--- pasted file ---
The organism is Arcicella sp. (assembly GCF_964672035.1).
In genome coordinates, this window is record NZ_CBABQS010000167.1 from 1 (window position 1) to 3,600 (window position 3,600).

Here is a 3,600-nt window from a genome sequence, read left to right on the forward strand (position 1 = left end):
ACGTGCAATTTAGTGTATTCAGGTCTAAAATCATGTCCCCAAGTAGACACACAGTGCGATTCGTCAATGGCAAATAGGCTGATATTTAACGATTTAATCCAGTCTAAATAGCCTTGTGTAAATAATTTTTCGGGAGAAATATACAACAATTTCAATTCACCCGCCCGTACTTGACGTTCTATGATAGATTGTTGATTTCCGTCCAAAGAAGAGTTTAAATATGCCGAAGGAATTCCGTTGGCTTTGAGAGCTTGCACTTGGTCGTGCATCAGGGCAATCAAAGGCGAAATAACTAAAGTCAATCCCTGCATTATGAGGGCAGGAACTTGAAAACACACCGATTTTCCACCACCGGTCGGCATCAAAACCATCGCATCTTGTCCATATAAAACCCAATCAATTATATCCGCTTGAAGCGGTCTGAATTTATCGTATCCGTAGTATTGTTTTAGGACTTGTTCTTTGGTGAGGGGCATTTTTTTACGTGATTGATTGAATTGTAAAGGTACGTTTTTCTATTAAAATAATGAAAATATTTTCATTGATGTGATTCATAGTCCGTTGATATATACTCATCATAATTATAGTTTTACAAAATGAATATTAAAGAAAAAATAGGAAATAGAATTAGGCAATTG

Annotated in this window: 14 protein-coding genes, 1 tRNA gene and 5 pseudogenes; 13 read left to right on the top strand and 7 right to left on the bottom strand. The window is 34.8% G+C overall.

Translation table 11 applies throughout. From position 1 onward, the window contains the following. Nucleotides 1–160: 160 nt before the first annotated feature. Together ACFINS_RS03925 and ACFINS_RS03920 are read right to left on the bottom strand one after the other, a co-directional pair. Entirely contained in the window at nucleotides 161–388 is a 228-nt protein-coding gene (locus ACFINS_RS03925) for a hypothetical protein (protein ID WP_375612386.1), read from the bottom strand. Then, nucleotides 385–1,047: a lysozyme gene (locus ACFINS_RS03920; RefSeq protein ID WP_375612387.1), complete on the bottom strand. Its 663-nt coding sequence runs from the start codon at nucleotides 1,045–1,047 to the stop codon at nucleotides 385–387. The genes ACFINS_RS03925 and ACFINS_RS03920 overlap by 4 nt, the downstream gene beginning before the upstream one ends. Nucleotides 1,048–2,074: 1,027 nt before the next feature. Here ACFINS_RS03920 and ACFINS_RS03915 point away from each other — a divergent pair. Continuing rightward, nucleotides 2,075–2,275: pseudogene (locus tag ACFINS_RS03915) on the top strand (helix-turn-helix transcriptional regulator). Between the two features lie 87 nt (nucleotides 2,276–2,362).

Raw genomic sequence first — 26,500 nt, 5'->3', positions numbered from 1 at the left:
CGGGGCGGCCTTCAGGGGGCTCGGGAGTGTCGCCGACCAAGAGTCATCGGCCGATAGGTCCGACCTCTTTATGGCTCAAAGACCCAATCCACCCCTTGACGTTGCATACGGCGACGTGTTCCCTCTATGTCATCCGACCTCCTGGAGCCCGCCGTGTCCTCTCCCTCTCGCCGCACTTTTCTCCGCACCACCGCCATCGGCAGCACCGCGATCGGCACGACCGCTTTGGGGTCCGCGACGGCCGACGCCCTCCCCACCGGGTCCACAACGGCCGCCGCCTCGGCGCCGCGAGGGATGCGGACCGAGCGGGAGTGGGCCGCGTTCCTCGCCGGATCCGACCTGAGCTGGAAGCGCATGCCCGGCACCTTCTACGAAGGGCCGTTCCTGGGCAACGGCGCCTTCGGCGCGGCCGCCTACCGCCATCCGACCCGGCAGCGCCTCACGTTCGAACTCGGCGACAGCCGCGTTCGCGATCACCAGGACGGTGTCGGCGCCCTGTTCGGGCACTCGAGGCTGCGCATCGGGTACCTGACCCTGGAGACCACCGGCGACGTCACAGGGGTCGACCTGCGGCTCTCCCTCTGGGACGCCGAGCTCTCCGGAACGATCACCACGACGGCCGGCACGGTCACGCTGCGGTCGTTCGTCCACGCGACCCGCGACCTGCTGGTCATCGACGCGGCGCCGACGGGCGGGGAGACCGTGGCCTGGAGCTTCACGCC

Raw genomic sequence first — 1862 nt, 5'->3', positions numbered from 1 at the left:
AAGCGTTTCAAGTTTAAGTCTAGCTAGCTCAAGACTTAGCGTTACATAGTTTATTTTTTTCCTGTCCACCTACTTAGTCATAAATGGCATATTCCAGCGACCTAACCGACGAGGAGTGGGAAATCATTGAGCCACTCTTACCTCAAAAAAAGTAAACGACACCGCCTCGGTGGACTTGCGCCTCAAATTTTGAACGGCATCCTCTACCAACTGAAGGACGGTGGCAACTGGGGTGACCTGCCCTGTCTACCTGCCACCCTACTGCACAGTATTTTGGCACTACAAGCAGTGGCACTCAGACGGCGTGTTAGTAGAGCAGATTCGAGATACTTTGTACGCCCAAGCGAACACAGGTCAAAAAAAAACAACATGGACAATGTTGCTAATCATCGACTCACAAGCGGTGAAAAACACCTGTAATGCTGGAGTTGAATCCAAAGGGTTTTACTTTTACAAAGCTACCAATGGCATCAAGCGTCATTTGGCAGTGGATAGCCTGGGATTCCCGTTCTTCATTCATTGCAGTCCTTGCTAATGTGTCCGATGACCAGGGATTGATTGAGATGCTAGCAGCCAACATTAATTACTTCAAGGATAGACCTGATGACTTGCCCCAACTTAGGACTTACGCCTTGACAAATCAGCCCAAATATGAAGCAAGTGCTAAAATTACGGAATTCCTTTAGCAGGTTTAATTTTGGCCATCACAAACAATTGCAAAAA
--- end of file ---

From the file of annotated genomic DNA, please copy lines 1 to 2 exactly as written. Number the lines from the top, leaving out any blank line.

The organism is Arcicella sp. (assembly GCF_964672035.1).
In genome coordinates, this window is record NZ_CBABQS010000167.1 from 1 (window position 1) to 3,600 (window position 3,600).